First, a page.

16. Breathers and solitons of generalized nonlinear Schroedinger equations as degenerations of algebro-geometric solutions

    Energy Technology Data Exchange (ETDEWEB)

    Kalla, C, E-mail: Caroline.Kalla@u-bourgogne.fr [Institut de Mathematiques de Bourgogne, Universite de Bourgogne, 9 avenue Alain Savary, 21078 Dijon (France)

    2011-08-19

    We present new solutions in terms of elementary functions of the multi-component nonlinear Schroedinger equations and known solutions of the Davey-Stewartson equations such as multi-soliton, breather, dromion and lump solutions. These solutions are given in a simple determinantal form and are obtained as limiting cases in suitable degenerations of previously derived algebro-geometric solutions. In particular, we present for the first time breather and rational breather solutions of the multi-component nonlinear Schroedinger equations.

  17. Picture Talk

    Science.gov (United States)

    Brooke, Pamela

    1987-01-01

    Ways in which to use "picture talk" (proverbs, similes, idioms, and witcracks) in language arts activities for elementary school students are described, including: writing and illustrating expressions; changing expressions; and interpreting expressions. (CB)

  18. Picture perfect

    DEFF Research Database (Denmark)

    Pless, Mette; Sørensen, Niels Ulrik

    Picture perfect’ – when perfection becomes the new normal This paper draws on perspectives from three different studies. One study, which focuses on youth life and lack of well-being (Sørensen et al 2011), one study on youth life on the margins of society (Katznelson et al 2015) and one study...

  19. On the chirally rotated Schroedinger functional with Wilson fermions

    Energy Technology Data Exchange (ETDEWEB)

    Gonzalez Lopez, Jenifer

    2011-05-25

    There are many phenomena in nature, which are closely linked to the low energy regime of QCD. From a theoretical point of view, these low energy phenomena can be dealt with only by means of non-perturbative methods. It is the central goal of this thesis to provide a framework for such a nonperturbative renormalization. For that purpose, we employ a 4-dimensional lattice as a regulator of QCD. As a renormalization scheme, we propose a finite volume Schroedinger functional scheme and here in particular, the chirally rotated Schroedinger functional ({chi}SF). We first perform analytical studies of the {chi}SF at tree-level of perturbation theory, in the continuum and on the lattice. We study the eigenvalue spectrum of the continuum Dirac operator, equipped with chirally rotated SF boundary conditions, and derive the corresponding quark propagator. We then determine the tree-level quark propagator on the lattice, employing massless Wilson fermions as a regulator of the theory. Beyond tree-level, all studies are performed in the quenched approximation of QCD, as a first, computationally much simpler step to understand the properties of the newly proposed {chi}SF scheme. One of the main targets of the present work, has been to perform the non-perturbative tuning of the two required coefficients of the {chi}SF scheme, such that a well defined continuum limit can be reached. We demonstrate, as the first main result of this thesis, that the tuning is feasible and that, moreover, physical quantities are insensitive to the particular tuning condition. As in any lattice regularization with SF-like boundary conditions, there are also in the {chi}SF a couple of counterterms at the boundaries, whose coefficients need to be tuned in order to remove the O(a) discretization effects originated at the boundaries. However, besides these boundary O(a) effects, the {chi}SF is expected to be compatible with bulk automatic O(a)-improvement. We show here that, indeed, the scaling behavior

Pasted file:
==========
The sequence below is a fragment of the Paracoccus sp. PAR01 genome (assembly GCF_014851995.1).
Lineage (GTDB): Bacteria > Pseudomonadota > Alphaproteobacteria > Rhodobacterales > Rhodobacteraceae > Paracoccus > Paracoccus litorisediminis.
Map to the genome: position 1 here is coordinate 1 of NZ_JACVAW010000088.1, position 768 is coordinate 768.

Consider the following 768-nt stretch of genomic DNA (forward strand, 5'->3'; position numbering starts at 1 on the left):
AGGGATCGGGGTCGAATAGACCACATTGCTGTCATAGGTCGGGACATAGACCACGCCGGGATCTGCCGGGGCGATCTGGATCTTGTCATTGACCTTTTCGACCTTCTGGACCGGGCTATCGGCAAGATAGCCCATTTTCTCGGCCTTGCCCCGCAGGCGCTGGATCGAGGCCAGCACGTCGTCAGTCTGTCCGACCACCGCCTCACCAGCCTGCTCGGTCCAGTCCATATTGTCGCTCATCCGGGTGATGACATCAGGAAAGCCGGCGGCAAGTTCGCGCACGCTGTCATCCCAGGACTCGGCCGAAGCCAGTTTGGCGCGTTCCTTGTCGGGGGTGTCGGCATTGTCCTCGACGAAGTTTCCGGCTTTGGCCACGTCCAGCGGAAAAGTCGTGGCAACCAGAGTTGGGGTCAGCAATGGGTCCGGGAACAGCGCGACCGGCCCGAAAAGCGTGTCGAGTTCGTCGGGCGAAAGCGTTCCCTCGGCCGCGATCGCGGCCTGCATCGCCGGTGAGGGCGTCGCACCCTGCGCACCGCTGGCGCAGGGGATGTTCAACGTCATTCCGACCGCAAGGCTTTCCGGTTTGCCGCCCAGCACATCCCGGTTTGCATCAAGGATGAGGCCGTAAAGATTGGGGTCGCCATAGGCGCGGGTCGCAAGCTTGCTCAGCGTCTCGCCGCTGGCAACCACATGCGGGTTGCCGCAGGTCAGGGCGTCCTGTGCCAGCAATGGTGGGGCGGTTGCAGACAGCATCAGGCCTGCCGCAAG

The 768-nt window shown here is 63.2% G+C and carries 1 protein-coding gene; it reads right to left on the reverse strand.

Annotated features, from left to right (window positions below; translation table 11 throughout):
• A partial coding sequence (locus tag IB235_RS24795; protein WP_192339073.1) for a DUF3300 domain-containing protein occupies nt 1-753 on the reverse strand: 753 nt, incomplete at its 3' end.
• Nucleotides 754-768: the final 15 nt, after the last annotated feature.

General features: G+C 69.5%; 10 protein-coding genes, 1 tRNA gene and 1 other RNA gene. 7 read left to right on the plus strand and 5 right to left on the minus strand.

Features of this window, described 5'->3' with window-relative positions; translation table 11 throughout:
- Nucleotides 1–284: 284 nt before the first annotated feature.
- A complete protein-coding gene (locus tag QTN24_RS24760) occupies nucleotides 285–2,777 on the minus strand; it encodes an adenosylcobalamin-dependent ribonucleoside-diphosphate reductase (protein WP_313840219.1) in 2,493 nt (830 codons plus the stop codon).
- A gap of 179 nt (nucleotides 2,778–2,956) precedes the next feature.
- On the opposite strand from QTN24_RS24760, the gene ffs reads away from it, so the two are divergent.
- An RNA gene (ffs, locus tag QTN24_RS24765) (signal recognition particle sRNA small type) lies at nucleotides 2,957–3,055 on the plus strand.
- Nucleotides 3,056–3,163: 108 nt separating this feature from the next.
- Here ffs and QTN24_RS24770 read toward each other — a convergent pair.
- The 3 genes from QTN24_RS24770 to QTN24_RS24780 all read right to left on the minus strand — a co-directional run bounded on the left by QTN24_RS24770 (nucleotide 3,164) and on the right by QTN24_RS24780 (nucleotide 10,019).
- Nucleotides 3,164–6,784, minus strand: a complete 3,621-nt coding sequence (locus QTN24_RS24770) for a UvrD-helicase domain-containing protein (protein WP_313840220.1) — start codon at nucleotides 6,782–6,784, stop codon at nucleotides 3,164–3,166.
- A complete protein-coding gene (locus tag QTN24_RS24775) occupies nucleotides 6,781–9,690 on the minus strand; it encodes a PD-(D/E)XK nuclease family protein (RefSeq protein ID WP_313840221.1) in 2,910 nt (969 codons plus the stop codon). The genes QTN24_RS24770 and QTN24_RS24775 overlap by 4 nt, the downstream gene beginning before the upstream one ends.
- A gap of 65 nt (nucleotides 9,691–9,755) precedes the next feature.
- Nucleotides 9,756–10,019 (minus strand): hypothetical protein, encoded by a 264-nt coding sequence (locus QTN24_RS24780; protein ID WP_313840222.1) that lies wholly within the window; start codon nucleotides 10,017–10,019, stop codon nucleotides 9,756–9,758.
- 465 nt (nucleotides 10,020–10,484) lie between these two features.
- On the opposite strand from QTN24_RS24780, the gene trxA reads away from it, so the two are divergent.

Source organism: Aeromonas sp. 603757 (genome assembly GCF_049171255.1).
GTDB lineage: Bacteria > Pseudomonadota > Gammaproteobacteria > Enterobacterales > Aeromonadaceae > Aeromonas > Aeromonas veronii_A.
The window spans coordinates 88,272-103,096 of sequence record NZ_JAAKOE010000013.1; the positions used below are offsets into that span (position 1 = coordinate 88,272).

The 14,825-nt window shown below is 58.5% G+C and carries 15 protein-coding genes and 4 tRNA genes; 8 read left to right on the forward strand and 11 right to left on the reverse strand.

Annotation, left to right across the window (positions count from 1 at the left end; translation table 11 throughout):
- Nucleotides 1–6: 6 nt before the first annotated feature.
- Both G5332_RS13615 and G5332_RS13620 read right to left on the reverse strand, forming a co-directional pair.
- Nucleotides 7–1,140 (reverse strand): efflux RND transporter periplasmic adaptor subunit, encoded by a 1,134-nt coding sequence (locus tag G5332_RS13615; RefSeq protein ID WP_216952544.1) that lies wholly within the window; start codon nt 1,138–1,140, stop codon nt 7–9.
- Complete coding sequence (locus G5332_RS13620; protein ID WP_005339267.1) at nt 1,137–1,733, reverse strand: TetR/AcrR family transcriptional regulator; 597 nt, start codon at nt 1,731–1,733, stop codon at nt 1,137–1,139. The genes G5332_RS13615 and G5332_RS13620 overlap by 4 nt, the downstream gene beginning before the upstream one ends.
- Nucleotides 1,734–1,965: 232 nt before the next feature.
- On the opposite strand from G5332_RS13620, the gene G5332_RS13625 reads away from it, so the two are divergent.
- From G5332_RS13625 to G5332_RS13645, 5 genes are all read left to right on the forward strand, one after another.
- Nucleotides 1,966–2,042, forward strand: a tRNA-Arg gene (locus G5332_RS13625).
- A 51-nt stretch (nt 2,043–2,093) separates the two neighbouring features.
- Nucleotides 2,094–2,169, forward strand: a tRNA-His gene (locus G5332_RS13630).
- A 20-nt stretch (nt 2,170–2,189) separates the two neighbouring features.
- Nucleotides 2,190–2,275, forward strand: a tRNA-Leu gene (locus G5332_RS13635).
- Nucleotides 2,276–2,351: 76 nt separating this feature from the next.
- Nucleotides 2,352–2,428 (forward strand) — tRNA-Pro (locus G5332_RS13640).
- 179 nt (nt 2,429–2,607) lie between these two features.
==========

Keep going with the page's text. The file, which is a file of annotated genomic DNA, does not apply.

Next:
20. Study of nonlinear waves described by the cubic Schroedinger equation

    Energy Technology Data Exchange (ETDEWEB)

    Walstead, A.E.

    1980-03-12